3. Adapt hair tutorials to suit your hair length

If your favourite vloggers have waist length hair don’t be discouraged.  They are simply showing you what you have to look forward to.  It is still possible to adapt their styles to suit your hair length though. You may need to braid or twist your hair in more sections and use a lot more pins, but it may still be possible to achieve your own version of the style. Take inspiration from them but don’t be down on yourself for not being at the same stage as them. Remember they were once newly natural too, with a TWA or short to medium length hair.

Fusion of Cultures
Complicated Styles

 4. Don’t compare yourselves to others

If you have been natural for a year or two you may notice that some naturals have hair that grows at an alarming rate, or their hair may seem easier to manage.   Afro textured hair is the most unique hair in the world and is extremely diverse.  Without the regular use of harsh chemicals, your hair is likely to reach new lengths, never experienced before. Remember that most people’s hair grows between 2 to 6 years before the strands fall out and begin a new cycle. Even with the shortest growth cycle, the hair can still reach 12 inches, which is usually bra strap length. Hair care experts believe there is no reason why a person should not reach at least armpit length, with good hair care practices. So you may not have waist length hair in 3 years but you may reach the longest length your hair has ever been.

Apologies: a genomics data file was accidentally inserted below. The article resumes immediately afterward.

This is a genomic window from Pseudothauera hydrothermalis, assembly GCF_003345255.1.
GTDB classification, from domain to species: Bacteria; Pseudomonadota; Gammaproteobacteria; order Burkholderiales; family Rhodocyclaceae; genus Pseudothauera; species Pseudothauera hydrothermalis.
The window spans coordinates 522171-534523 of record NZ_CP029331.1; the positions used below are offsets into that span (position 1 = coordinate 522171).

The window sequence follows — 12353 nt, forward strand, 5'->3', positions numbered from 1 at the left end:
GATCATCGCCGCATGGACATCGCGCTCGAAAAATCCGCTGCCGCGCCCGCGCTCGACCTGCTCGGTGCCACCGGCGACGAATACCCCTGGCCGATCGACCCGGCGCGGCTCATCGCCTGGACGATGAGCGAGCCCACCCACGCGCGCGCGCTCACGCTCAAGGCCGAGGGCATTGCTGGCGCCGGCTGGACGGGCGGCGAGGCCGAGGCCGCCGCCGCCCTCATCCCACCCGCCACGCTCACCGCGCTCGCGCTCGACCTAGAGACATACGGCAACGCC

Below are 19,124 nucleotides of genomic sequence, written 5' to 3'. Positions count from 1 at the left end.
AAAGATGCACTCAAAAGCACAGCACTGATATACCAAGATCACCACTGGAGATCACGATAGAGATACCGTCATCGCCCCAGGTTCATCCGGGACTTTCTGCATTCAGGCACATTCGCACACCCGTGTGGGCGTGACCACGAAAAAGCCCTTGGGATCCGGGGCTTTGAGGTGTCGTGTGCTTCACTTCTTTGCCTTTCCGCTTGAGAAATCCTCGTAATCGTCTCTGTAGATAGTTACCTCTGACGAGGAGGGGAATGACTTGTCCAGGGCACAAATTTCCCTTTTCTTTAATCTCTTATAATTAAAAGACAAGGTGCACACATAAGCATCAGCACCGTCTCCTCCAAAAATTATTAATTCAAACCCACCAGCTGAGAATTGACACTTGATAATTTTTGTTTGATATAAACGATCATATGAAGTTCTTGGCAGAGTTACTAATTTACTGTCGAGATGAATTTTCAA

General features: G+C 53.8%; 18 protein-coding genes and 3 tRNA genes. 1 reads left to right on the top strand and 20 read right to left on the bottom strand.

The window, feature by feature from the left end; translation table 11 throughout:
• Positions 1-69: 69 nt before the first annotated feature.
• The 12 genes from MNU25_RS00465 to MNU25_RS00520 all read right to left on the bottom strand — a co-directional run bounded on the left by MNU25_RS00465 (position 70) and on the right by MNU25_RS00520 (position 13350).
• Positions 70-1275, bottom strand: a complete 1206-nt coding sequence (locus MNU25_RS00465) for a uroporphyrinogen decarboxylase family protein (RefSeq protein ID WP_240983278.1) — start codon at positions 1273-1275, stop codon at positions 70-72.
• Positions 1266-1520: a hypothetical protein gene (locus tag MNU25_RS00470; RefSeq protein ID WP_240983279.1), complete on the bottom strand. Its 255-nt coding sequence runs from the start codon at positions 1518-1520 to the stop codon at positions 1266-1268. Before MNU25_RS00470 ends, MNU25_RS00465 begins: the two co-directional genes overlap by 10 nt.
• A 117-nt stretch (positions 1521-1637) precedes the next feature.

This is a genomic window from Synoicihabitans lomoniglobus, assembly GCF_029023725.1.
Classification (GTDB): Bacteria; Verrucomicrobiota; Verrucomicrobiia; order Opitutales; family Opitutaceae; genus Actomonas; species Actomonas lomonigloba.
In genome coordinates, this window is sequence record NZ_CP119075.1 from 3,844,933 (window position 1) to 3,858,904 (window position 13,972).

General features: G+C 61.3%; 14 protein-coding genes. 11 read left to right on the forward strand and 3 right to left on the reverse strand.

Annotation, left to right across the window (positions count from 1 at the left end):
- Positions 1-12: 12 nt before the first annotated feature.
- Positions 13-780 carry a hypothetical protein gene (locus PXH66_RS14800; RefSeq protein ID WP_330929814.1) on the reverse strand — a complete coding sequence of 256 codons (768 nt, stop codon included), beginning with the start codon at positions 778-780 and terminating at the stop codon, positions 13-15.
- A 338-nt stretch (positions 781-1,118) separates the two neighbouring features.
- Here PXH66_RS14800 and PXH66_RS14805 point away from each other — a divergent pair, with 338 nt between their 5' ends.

5. Find vloggers who have a similar hair type to your own

It’s great to watch a variety of hair vloggers, whatever their hair type you can find inspiration. However, also include those whose hair is similar to your own. It is quite encouraging to see them demonstrate styles that are likely to work well on your hair and also to share the struggles that you face with your hair type.  No two people’s hair is exactly the same but seeing a vlogger with a similar hair type to your own may help you learn more.